Criticism fell by the wayside still Liberal opinion fulminated against the new works and Maconochie’s role in bringing it to Fraserburgh. The Unionist M.P. was accused of buying votes with promises to hire local labour but Archibald remained undismayed by the criticism. Neither was he perturbed by the notion of American capital, a “Yankee Trust,” getting a foothold in Britain. So in 1903 plans were advanced for a 50-acre site for the venture and eventually by 1905 Consolidated Pneumatic Tool Co. (better known as CPT) was up and running in the fishing town.

Maconochie had hoped that tariffs would be placed on imported European-made pneumatic tools giving a competitive edge to the US firm but in this he was disappointed. Nonetheless the enterprise proved to be profitable.

Pneumatic Works ADJ March 14 1903

However this achievement was undermined by a scandal which threatened to destroy Maconochie Brothers’ reputation when military authorities in Pretoria condemned thousands of cases of their preserved food as unfit for human consumption. Maconochie was not the only firm involved but it was by far the most prominent and the only one whose owner was a sitting M.P.; elected on the basis of his commitment to empire. The well-being of troops in South Africa and millions of tins of contaminated rations appeared to tell a different story.

Maconochie was confronted in Parliament by Keir Hardie. The socialist member for Merthyr Tydfil turned his anger on the member for East Aberdeenshire accusing him of threatening the welfare of troops as well as wasting tax payers’ money. Maconochie acknowledged that some discolouration of rations might have occurred but this, he claimed, was no fault of the manufacturer rather it was due to storage in tropical conditions. He maintained that Maconochie’s good name was being tarnished to a greater and unjustified extent than the canned meat and vegetables for irrespective of who tinned the rations Maconochie was global shorthand for tinned food. Speaking for the Government Lord Stanley sided with AWM on the stringency of testing of military rations and pointed a finger at the commanding officer in Pretoria for hastily condemning foodstuffs which Stanley claimed were probably edible (although there was no indication any government minister might be prepared to sit down to enjoy a Maconochie for lunch.) In debate Stanley gave voice to the ingrained and prevalent casual racism of the period when he spoke of natives stealing the condemned rations and apparently displaying no ill effects. And he drew laughter from the Chamber when he said it was questionable whether a thing which agrees with a native would always agree with a European. Archibald Maconochie then asked fellow members to give all manufacturers of rations the benefit of the doubt.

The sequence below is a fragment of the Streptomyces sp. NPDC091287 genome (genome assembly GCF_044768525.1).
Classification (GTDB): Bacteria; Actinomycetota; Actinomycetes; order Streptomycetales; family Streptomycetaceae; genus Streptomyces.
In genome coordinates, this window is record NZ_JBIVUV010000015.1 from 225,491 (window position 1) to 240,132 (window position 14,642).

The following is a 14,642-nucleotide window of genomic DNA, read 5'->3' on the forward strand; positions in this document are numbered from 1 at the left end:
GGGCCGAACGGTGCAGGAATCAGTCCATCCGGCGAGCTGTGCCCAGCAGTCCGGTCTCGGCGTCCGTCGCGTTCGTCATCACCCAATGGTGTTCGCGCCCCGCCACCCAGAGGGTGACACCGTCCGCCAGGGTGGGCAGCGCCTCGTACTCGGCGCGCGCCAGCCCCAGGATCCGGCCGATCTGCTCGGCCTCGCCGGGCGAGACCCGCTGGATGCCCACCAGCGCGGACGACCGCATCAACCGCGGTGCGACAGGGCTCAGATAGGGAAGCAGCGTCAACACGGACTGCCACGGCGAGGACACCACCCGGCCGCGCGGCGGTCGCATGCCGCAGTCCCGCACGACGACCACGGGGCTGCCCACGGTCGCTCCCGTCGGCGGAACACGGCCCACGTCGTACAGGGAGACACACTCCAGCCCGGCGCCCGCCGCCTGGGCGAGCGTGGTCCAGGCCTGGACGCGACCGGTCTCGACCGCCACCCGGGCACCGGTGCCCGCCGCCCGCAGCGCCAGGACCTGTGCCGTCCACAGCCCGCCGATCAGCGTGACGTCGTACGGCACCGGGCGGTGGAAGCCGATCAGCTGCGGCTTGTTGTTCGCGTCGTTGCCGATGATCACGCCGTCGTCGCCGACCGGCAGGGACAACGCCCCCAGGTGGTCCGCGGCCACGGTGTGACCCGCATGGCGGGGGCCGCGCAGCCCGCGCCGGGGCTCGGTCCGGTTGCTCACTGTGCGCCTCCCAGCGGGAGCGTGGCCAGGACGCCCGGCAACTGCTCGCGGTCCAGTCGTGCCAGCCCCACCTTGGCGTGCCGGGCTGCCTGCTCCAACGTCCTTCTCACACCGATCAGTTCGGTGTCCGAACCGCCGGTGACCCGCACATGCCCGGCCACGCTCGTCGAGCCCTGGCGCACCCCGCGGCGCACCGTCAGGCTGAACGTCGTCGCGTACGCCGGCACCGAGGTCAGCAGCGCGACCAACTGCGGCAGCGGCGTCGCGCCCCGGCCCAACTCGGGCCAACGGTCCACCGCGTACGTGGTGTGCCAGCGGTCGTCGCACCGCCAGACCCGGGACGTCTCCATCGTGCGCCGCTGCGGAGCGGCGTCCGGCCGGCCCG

Chinese Labour

An issue which has resonance in 2017, namely migration, was of concern to Archibald Maconochie towards the end of his political career, in 1906. Not that he held to an absolute yes or no on the topic. In response to the question of whether migration was good for Britain and its empire he said it depended upon the immediate context – for example in 1904 he favoured the importation of Chinese labour to the mines of South Africa. At the end of the Boer War private capital and the British state were keen for the systematic extraction of minerals, particularly gold. War had disrupted production; local black labour had drifted to rural areas and towns and was showing a disinclination to accept the harsh conditions of mine owners. A suggestion that white labour might be imported from Europe and beyond to support mineral extraction was opposed on grounds that whites working for wage rates and in conditions formerly the preserve of black labour would undermine the racist division of South Africa. Cheap Chinese labour was the answer. As one commentator for the gold interest put it the greatest hopes lay in China where vast hungry populations vainly sought outlets for their energies. Poor wages, harsh conditions, racism and exclusion from civil rights would be the lot of the Chinese labourer who faced expulsion from the country when its energies were no longer required.

Jewish Pogrom

This type of migration was favoured by Maconochie who like so many of his contemporaries did not mind Chinese labour being imported into South Africa yet he had no wish to have Eastern European Jews admitted to Britain.